The military experts said the video provided a disconcerting comparison with Iraqi government troops. They noted, for example, that the scenes of packs filled with ammunition and food contrast with constant complaints from Iraqi troops that the government regularly fails to deliver ammunition to combat forces and often leaves them in the field to fend for themselves for food and water, a circumstance that can lead to the looting of civilian homes and shops.
It seems pretty clear that Prothero feels that the inability to deliver supplies is at least partly due to corruption. From his Twitter feed last night:
on a personal note: brave Iraqis save my life repeatedly. it’s the venal, cowardly and corrupt system I’m required to criticize for them.
— Mitchell Prothero (@mitchprothero) April 21, 2015
As for where those supplies for IS come from, I’ve seen at least one report of IS stealing and redistributing supplies from relief agencies. It seems logical that if they are doing this, those supplies would also find their way to IS fighters as well as civilians.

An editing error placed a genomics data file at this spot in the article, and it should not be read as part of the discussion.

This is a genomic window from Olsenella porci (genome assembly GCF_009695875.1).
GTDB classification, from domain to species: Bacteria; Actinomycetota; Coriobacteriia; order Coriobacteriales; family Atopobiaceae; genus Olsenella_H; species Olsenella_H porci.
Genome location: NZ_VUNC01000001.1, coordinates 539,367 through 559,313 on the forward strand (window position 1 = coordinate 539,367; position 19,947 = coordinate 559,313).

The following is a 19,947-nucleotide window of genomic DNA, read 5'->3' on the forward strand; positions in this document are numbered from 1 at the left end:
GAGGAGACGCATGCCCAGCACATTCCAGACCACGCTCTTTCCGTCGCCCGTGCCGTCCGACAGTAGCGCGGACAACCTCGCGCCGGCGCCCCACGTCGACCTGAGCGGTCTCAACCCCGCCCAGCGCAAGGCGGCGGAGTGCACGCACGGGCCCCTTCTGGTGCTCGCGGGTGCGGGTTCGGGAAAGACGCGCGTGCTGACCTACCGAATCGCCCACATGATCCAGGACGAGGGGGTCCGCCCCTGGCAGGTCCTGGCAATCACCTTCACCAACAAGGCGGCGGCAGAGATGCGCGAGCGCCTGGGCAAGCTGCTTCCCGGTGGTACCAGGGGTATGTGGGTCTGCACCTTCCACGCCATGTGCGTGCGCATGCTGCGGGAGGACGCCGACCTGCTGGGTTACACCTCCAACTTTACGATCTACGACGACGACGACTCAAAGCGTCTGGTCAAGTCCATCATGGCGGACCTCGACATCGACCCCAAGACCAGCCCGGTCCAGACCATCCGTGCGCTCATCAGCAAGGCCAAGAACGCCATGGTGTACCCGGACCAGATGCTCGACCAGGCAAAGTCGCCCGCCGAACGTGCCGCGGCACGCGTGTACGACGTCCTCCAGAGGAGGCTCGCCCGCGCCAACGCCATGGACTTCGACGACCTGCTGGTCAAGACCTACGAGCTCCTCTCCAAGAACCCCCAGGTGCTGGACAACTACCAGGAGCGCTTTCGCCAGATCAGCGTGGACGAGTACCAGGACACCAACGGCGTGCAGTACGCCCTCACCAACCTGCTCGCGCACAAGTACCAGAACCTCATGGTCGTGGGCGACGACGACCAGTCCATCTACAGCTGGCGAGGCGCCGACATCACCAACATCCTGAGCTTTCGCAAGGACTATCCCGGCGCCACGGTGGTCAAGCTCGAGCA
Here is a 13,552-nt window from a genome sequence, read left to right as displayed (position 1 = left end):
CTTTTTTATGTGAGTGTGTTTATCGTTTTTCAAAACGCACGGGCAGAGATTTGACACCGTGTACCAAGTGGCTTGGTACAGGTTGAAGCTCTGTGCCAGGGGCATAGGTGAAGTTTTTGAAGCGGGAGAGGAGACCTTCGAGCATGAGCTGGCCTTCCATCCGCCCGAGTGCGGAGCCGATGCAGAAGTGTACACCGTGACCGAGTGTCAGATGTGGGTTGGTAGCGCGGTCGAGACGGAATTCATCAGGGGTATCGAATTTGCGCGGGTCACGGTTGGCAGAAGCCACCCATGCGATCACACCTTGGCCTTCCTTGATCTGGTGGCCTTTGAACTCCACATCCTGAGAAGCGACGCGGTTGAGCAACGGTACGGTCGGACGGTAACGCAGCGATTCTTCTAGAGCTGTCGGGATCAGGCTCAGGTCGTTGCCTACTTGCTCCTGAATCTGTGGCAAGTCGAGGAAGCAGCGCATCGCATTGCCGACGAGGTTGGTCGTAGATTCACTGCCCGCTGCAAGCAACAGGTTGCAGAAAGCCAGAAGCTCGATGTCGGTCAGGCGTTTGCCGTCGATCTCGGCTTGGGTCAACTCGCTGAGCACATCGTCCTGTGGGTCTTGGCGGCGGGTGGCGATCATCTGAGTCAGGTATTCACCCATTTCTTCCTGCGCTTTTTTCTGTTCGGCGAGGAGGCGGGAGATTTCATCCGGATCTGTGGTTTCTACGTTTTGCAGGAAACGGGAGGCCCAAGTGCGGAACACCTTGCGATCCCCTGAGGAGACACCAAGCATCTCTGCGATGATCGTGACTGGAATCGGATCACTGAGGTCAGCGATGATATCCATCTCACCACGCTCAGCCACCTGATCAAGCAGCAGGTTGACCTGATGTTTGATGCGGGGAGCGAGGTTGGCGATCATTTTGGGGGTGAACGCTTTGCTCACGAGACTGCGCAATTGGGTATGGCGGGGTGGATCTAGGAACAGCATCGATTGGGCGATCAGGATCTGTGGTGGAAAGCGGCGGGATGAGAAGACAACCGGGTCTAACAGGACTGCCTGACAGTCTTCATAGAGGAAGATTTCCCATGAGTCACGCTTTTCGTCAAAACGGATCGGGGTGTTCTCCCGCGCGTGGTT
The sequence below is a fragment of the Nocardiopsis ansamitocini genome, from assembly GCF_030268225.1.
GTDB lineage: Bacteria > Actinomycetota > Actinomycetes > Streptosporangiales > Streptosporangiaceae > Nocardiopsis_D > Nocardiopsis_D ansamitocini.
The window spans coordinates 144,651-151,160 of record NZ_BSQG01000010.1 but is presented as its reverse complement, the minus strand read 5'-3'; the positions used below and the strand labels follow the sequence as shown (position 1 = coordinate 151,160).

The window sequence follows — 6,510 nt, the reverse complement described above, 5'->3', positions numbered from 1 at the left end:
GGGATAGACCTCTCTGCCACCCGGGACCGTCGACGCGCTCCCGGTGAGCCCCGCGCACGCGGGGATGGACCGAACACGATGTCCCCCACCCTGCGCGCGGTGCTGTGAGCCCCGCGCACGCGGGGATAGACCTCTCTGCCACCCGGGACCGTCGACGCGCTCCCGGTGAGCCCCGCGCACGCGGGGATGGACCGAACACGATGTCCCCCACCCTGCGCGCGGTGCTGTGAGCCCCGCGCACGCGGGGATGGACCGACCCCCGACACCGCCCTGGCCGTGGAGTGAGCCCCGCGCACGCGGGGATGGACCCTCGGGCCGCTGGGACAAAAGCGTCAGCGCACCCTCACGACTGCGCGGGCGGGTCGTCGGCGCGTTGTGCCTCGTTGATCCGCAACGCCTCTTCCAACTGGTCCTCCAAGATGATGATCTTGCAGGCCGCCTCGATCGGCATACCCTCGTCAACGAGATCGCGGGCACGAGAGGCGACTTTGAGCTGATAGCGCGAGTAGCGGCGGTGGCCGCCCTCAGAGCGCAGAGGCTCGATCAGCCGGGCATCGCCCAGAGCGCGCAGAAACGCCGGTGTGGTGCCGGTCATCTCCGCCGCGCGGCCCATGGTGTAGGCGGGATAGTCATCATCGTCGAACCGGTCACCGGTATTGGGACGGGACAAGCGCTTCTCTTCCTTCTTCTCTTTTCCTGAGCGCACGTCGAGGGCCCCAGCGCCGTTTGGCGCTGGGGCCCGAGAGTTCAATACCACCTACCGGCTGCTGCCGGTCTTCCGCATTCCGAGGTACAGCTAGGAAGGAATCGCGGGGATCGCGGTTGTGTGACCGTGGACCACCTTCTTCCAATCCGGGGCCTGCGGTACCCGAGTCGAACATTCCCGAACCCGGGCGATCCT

Prothero also notes that IS has learned to cover their heavy artillery so that it is harder to see from the air:
The video also revealed that the Islamic State appears to have adapted to American airstrikes. Most of the images of artillery, rocket launchers and even heavy anti-aircraft guns mounted on the beds of trucks include a level of camouflage designed to mask the weapons’ positions’ from the air.
Given the constant barrage of US bombs, it’s not too surprising that IS would figure out that they should hide their weapons from jets and drones. Although I’m hardly a weapons expert, one thing that stood out to me about these heavy weapons, though, was the failure to brace against recoil. It seems impossible that IS would have had any kind of accuracy in targeting with the degree of recoil seen in these weapons as shells were fired.
In the end, though, one thing stands out. This propaganda video, for all its purported slick production values and military expertise on display, covers a military operation that eventually failed in the face of those unrelenting US bombs.